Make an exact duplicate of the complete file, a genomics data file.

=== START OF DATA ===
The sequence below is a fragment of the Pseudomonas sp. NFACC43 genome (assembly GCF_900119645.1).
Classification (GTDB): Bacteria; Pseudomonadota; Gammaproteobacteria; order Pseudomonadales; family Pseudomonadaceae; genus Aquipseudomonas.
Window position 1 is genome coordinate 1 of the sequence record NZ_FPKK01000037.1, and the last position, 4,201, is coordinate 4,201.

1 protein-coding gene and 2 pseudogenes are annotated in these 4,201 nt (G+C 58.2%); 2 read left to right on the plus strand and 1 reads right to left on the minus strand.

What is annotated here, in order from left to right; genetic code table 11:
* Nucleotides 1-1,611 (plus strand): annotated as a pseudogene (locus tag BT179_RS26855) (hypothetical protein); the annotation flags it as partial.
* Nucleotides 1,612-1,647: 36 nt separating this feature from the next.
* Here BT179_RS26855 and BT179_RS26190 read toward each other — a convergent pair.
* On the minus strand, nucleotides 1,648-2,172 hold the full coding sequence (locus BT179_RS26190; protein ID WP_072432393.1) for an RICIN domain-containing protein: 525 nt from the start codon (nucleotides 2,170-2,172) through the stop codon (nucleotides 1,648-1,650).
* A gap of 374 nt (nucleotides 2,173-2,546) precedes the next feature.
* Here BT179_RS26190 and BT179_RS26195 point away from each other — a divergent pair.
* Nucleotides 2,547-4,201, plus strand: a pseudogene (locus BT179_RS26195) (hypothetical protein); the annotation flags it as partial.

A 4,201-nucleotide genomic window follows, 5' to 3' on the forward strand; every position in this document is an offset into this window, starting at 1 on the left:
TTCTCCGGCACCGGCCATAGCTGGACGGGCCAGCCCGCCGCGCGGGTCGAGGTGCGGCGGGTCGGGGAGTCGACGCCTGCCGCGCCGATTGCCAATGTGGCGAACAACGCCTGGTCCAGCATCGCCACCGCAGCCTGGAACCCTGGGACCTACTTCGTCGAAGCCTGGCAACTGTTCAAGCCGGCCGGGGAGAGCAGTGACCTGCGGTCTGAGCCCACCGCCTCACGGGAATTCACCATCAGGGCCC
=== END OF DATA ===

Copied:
The sequence below is a fragment of the Pseudomonas sp. NFACC43 genome (assembly GCF_900119645.1).
Classification (GTDB): Bacteria; Pseudomonadota; Gammaproteobacteria; order Pseudomonadales; family Pseudomonadaceae; genus Aquipseudomonas.
Window position 1 is genome coordinate 1 of the sequence record NZ_FPKK01000037.1, and the last position, 4,201, is coordinate 4,201.

1 protein-coding gene and 2 pseudogenes are annotated in these 4,201 nt (G+C 58.2%); 2 read left to right on the plus strand and 1 reads right to left on the minus strand.

What is annotated here, in order from left to right; genetic code table 11:
* Nucleotides 1-1,611 (plus strand): annotated as a pseudogene (locus tag BT179_RS26855) (hypothetical protein); the annotation flags it as partial.
* Nucleotides 1,612-1,647: 36 nt separating this feature from the next.
* Here BT179_RS26855 and BT179_RS26190 read toward each other — a convergent pair.
* On the minus strand, nucleotides 1,648-2,172 hold the full coding sequence (locus BT179_RS26190; protein ID WP_072432393.1) for an RICIN domain-containing protein: 525 nt from the start codon (nucleotides 2,170-2,172) through the stop codon (nucleotides 1,648-1,650).
* A gap of 374 nt (nucleotides 2,173-2,546) precedes the next feature.
* Here BT179_RS26190 and BT179_RS26195 point away from each other — a divergent pair.
* Nucleotides 2,547-4,201, plus strand: a pseudogene (locus BT179_RS26195) (hypothetical protein); the annotation flags it as partial.

A 4,201-nucleotide genomic window follows, 5' to 3' on the forward strand; every position in this document is an offset into this window, starting at 1 on the left:
TTCTCCGGCACCGGCCATAGCTGGACGGGCCAGCCCGCCGCGCGGGTCGAGGTGCGGCGGGTCGGGGAGTCGACGCCTGCCGCGCCGATTGCCAATGTGGCGAACAACGCCTGGTCCAGCATCGCCACCGCAGCCTGGAACCCTGGGACCTACTTCGTCGAAGCCTGGCAACTGTTCAAGCCGGCCGGGGAGAGCAGTGACCTGCGGTCTGAGCCCACCGCCTCACGGGAATTCACCATCAGGGCCC